Node Roundup: 0.10, Versions, cors

2013-03-13 00:00:00 +0000 by Alex R. Young
You can send in your Node projects for review through our contact form.

Node 0.10.0

It's finally here! Node 0.10.0 has been released, which means your custom streams can now be rewritten with the new primitive classes. This is a good thing. The announcement post has a lot of details on benchmarks, and mentions the new Node CI server that shows the build status for each of the platforms Node officially supports.

... all streams in Node-core are built using the same set of easily-extended base classes, so their behavior is much more consistent, and it's easier than ever to create streaming interfaces in your own userland programs.

Isaac mentions 37 modules are using the readable-stream module. This module allows streams2 to be used with Node 0.8 applications, so you can use it as a bridge to migrate older code. There are also streams2 modules already out there -- for example, tub by Eirik Albrigtsen uses the new Transform class.

The road to 1.0.0 will see a Node 0.12 series released first. The goal of 0.12 will be to improve Node's HTTP implementation, which will involve improving the encapsulation between client and server code and reworking the socket pooling behaviour.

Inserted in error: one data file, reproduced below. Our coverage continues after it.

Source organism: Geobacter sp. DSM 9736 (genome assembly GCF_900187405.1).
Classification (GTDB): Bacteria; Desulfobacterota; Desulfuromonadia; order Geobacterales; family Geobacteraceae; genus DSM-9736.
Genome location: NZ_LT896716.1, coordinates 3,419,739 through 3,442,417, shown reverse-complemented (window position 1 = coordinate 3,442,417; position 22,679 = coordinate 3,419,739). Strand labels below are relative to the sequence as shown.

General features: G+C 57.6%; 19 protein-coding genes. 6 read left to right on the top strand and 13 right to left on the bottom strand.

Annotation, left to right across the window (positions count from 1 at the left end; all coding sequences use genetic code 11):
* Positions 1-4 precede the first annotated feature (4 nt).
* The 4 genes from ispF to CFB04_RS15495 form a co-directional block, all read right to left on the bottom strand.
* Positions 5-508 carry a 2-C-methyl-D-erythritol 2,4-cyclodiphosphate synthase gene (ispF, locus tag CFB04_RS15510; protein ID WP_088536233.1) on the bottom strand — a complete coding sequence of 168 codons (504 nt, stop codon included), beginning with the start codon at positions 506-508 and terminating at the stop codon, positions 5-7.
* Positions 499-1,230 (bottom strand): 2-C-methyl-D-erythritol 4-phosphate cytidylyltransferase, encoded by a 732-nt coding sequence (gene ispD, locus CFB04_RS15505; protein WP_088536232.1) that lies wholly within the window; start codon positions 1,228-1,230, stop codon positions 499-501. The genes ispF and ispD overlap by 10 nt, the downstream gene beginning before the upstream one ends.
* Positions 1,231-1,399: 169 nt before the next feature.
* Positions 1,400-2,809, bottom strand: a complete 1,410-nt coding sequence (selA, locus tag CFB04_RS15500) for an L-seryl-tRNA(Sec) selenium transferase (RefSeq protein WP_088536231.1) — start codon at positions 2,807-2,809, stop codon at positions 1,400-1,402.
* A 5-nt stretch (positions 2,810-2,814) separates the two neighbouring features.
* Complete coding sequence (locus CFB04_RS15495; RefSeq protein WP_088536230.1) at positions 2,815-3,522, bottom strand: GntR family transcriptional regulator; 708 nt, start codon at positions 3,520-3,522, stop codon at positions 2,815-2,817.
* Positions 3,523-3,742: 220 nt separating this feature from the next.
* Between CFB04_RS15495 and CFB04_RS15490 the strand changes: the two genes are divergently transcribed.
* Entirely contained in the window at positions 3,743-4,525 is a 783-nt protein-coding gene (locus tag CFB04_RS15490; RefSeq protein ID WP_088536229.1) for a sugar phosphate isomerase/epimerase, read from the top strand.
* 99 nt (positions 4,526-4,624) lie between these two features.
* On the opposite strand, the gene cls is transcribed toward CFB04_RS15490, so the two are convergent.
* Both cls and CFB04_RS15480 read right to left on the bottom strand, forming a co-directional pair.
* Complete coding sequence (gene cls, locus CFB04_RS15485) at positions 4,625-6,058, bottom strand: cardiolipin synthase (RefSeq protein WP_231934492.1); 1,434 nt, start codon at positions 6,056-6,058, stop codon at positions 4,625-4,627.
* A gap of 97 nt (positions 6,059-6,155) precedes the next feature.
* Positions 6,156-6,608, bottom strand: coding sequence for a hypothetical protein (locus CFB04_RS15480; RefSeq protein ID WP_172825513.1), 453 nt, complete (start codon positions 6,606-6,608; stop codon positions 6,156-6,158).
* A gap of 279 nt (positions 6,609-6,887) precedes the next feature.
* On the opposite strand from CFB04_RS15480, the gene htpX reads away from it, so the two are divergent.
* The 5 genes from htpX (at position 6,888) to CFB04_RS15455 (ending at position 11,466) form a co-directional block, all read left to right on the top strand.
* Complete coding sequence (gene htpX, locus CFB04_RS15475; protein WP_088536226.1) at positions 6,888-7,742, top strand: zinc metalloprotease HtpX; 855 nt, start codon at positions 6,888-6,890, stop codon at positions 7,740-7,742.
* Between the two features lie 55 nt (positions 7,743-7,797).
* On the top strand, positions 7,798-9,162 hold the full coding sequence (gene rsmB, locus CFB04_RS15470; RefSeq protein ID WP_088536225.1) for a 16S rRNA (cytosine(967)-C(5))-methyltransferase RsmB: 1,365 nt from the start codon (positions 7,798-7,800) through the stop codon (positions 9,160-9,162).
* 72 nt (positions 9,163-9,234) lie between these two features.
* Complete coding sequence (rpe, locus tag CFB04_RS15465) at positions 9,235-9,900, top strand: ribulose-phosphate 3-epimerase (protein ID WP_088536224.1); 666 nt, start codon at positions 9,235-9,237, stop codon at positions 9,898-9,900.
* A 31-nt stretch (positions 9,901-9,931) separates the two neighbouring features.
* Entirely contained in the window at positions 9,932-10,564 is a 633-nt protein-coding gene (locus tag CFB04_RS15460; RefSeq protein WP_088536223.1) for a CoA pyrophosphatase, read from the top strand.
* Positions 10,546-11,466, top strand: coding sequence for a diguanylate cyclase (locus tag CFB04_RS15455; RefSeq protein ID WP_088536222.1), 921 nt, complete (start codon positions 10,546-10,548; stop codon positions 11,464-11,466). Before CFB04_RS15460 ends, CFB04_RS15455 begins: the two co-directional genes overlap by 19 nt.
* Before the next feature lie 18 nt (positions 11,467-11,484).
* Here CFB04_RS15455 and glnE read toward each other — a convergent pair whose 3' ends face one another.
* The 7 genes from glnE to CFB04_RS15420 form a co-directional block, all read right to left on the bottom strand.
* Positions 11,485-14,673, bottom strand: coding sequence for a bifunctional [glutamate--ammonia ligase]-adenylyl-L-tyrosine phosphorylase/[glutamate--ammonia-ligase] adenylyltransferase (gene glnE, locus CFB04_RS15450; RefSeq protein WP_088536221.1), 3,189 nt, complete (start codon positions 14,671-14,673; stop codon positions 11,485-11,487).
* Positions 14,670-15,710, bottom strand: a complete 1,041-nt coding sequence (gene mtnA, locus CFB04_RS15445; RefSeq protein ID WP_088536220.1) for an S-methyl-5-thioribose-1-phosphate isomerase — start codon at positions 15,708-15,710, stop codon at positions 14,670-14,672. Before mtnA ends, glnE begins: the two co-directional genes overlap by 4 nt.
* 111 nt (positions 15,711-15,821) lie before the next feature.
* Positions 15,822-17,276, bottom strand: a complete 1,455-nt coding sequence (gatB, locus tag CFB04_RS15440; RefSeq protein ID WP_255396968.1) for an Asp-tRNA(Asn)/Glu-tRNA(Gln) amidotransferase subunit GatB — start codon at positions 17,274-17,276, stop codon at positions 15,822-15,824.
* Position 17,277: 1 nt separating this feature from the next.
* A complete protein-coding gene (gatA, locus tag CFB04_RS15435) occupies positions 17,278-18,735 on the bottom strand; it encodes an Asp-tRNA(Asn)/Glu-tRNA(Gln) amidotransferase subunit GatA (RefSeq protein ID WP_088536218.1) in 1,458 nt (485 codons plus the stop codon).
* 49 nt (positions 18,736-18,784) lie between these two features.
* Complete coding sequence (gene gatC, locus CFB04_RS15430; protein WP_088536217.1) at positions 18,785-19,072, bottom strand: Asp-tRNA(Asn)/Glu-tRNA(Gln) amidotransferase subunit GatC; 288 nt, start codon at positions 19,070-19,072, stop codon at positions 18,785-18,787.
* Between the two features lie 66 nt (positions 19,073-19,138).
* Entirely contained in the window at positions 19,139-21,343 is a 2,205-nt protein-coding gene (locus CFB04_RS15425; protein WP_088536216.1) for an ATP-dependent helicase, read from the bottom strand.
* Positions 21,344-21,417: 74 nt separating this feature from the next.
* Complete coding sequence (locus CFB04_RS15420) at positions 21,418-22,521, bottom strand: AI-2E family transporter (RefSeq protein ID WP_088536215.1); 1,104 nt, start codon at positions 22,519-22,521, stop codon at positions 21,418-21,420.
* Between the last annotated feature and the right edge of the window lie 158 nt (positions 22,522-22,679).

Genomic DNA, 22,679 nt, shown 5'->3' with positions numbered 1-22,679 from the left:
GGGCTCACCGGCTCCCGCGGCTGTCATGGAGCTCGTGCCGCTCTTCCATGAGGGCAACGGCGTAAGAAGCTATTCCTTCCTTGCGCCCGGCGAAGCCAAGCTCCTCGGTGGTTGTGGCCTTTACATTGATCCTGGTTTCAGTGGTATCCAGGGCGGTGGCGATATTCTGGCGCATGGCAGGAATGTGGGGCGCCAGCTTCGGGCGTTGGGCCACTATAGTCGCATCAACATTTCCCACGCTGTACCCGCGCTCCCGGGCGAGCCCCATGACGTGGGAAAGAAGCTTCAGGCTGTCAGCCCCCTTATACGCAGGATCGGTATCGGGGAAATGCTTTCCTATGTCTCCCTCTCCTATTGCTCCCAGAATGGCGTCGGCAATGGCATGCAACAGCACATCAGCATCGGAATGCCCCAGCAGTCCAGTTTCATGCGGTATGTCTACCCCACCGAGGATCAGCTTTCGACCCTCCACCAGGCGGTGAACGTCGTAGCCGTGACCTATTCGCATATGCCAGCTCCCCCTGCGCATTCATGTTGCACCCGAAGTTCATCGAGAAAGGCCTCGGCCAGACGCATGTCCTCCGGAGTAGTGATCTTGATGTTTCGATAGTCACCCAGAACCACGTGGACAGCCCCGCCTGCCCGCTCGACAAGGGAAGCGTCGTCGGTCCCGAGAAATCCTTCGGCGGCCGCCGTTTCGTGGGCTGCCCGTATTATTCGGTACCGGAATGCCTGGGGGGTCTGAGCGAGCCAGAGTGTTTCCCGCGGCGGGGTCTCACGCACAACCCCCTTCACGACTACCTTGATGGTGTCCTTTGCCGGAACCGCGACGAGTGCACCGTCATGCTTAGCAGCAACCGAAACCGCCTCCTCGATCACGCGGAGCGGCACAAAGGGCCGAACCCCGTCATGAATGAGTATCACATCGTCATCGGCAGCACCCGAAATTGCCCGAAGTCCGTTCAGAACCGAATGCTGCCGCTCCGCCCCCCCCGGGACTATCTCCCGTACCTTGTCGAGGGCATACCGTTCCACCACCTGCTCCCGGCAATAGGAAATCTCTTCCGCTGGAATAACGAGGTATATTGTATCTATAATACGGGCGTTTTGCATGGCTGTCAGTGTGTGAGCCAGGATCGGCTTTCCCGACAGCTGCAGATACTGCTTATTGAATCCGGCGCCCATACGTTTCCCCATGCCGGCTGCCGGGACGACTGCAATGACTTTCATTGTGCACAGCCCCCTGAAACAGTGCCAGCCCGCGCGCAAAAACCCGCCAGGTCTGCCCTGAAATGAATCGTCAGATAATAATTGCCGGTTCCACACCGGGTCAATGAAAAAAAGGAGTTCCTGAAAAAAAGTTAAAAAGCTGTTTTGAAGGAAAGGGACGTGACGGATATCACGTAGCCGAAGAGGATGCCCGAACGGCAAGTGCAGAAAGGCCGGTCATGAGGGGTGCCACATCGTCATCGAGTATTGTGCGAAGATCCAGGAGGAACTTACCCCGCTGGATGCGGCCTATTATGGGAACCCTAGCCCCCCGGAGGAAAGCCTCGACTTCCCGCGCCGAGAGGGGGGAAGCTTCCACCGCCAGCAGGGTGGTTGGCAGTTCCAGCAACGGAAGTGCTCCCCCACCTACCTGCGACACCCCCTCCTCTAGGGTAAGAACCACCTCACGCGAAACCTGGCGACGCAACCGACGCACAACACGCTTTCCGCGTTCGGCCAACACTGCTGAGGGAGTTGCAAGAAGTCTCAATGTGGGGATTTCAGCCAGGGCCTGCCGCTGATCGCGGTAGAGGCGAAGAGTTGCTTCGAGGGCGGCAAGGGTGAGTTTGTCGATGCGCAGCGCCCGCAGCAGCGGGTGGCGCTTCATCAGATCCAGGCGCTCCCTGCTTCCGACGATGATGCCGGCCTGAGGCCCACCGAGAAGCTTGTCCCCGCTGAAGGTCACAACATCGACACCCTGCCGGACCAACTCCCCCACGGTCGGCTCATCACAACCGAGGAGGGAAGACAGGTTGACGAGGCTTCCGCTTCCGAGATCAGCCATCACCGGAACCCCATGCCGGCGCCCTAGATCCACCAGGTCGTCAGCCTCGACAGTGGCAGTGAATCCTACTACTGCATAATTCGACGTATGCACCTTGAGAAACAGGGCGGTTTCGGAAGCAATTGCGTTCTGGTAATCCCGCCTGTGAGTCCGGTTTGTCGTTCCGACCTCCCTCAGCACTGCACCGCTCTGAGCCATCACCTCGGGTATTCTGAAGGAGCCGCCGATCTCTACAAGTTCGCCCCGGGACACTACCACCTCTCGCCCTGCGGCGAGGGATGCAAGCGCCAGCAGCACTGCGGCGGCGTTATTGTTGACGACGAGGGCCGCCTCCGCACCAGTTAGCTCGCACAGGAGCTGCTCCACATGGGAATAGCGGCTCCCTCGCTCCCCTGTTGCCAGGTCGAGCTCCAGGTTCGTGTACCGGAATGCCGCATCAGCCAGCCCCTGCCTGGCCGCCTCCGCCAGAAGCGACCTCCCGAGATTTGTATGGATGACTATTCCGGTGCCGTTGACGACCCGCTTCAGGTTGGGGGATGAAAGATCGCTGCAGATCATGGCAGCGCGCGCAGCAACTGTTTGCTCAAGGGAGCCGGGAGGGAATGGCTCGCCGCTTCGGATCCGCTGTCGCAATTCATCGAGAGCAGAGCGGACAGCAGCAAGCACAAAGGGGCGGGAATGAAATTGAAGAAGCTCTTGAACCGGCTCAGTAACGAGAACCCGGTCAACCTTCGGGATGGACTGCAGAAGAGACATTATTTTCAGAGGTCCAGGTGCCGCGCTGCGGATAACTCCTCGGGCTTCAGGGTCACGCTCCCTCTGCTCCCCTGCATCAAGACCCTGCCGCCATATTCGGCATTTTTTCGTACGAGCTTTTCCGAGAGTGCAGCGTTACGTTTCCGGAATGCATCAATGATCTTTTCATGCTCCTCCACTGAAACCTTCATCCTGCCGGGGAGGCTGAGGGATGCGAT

Versions (GitHub: 3rd-Eden / versions, License: MIT, npm: versions) by Arnout Kazemier is a module for creating a content delivery network. It was designed to address performance concerns when using Node for serving static assets when compared to servers that support sendfile like Nginx. It does things like sets the correct HTTP caching headers, and has a REST API for server management which also outputs various metrics.

Arnout wrote a great introduction to Versions, Versions: The Node.js Content Delivery Network, which explains how to configure the application as well as demonstrating the improvements it offers.


cors (GitHub: TroyGoode / node-cors, License: MIT, npm: cors) by Troy Goode is Express/Connect middleware for working with cross-origin resource sharing. This allows your Express apps to accept cross-origin requests by writing out the appropriate HTTP headers.

The readme includes an asynchronous example that illustrates how to conditionally accept requests. You could use it to whitelist specific domains for apps that are configured for multiple domains.